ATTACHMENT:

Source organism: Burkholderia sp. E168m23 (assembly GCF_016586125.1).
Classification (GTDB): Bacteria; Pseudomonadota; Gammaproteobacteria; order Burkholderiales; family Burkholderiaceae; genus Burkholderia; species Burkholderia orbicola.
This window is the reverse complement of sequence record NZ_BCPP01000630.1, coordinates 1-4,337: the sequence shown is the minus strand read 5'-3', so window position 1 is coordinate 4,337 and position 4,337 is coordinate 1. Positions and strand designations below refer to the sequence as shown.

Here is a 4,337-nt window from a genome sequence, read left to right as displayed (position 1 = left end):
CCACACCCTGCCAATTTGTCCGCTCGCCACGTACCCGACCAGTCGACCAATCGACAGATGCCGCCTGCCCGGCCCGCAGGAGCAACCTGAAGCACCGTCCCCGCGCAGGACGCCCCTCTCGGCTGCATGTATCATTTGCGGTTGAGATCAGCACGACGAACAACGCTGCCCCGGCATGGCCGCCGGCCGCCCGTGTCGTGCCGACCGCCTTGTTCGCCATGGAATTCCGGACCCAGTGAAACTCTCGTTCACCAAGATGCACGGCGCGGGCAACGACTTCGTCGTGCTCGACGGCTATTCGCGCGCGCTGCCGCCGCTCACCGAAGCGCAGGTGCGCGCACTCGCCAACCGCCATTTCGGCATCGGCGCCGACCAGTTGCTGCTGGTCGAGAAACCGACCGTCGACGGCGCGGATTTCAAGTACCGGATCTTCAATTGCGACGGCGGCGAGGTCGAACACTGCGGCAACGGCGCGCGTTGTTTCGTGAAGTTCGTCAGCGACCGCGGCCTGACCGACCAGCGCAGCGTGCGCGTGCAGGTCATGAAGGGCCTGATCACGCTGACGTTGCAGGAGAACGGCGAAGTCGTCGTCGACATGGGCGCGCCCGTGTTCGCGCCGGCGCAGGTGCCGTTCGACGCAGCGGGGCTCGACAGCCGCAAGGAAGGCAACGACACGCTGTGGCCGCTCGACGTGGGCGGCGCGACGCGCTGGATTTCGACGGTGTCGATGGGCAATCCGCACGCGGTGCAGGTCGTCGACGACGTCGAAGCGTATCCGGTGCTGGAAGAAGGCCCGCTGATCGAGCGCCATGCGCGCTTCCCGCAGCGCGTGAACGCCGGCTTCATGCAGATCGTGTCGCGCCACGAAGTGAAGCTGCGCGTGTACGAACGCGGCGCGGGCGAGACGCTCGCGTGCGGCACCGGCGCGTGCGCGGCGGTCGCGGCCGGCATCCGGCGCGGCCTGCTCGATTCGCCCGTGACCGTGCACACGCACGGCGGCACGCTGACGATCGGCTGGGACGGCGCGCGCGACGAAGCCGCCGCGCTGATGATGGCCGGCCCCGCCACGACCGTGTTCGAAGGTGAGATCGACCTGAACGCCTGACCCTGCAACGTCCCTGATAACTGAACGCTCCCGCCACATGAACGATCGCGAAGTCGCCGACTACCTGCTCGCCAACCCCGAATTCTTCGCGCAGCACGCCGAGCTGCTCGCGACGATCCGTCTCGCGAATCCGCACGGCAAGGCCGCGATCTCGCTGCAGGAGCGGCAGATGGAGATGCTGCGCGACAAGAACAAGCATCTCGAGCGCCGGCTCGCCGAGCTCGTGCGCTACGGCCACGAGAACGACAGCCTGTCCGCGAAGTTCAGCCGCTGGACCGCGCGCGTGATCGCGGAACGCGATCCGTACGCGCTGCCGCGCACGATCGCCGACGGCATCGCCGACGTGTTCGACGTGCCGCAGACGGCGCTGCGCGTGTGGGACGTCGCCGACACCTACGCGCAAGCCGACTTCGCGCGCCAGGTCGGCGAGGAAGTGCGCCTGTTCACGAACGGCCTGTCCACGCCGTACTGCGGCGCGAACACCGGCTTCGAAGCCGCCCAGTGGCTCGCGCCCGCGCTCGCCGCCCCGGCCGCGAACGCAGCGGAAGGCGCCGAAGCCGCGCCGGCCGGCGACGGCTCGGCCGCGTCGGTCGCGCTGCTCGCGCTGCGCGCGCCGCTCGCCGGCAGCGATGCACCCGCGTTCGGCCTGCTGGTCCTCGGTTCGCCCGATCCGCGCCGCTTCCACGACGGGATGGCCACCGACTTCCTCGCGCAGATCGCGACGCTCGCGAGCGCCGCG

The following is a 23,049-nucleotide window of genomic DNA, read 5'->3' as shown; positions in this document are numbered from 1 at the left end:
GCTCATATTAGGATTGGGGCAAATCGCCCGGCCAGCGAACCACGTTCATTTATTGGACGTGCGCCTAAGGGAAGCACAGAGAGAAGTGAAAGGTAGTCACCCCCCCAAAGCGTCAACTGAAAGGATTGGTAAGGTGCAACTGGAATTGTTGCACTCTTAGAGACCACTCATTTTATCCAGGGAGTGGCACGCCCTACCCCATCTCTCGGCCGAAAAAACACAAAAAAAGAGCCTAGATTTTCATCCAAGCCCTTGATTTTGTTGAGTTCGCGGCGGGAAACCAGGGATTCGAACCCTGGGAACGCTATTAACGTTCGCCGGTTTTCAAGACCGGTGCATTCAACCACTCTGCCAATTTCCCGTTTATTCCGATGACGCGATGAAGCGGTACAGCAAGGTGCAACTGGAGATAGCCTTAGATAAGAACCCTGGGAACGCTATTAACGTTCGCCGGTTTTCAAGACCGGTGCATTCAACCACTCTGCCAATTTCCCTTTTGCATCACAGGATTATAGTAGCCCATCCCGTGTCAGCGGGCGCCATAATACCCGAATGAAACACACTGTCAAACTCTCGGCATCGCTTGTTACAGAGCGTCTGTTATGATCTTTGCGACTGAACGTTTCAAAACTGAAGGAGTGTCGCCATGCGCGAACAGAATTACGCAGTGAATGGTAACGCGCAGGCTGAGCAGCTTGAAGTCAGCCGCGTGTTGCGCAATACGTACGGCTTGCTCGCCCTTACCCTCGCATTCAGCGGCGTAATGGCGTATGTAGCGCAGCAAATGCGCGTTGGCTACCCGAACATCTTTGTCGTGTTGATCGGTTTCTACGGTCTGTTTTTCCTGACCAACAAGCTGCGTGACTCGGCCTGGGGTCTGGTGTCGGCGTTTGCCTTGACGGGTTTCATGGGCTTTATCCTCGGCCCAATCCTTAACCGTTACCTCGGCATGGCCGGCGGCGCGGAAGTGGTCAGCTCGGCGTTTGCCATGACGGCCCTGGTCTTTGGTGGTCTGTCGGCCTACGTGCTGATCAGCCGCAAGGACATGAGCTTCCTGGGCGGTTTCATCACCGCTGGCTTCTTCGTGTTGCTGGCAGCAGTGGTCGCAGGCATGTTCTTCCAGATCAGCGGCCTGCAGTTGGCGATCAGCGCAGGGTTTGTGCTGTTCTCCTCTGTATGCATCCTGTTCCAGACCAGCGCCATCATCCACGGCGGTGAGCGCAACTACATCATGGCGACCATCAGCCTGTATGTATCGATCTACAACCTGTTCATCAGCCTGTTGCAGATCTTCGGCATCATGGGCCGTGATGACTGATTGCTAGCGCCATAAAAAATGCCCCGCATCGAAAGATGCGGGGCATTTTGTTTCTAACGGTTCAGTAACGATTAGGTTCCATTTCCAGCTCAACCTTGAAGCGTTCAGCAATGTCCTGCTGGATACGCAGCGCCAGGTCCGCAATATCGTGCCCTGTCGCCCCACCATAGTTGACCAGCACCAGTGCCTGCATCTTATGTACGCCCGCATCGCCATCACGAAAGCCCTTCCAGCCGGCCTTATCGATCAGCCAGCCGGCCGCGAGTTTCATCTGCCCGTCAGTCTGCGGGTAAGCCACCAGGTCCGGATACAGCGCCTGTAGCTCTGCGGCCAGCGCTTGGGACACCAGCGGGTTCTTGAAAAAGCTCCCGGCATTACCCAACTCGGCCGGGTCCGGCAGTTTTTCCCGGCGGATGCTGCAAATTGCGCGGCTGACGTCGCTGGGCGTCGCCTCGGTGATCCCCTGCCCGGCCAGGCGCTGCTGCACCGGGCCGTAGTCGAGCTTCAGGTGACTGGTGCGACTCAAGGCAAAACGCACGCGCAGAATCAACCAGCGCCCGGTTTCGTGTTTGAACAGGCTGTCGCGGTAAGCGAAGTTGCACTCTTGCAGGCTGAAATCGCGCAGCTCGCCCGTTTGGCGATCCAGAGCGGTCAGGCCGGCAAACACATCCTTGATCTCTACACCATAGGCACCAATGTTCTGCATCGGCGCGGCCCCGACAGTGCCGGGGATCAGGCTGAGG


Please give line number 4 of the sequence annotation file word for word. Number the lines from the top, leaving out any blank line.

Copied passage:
Here is a 4,337-nt window from a genome sequence, read left to right as displayed (position 1 = left end):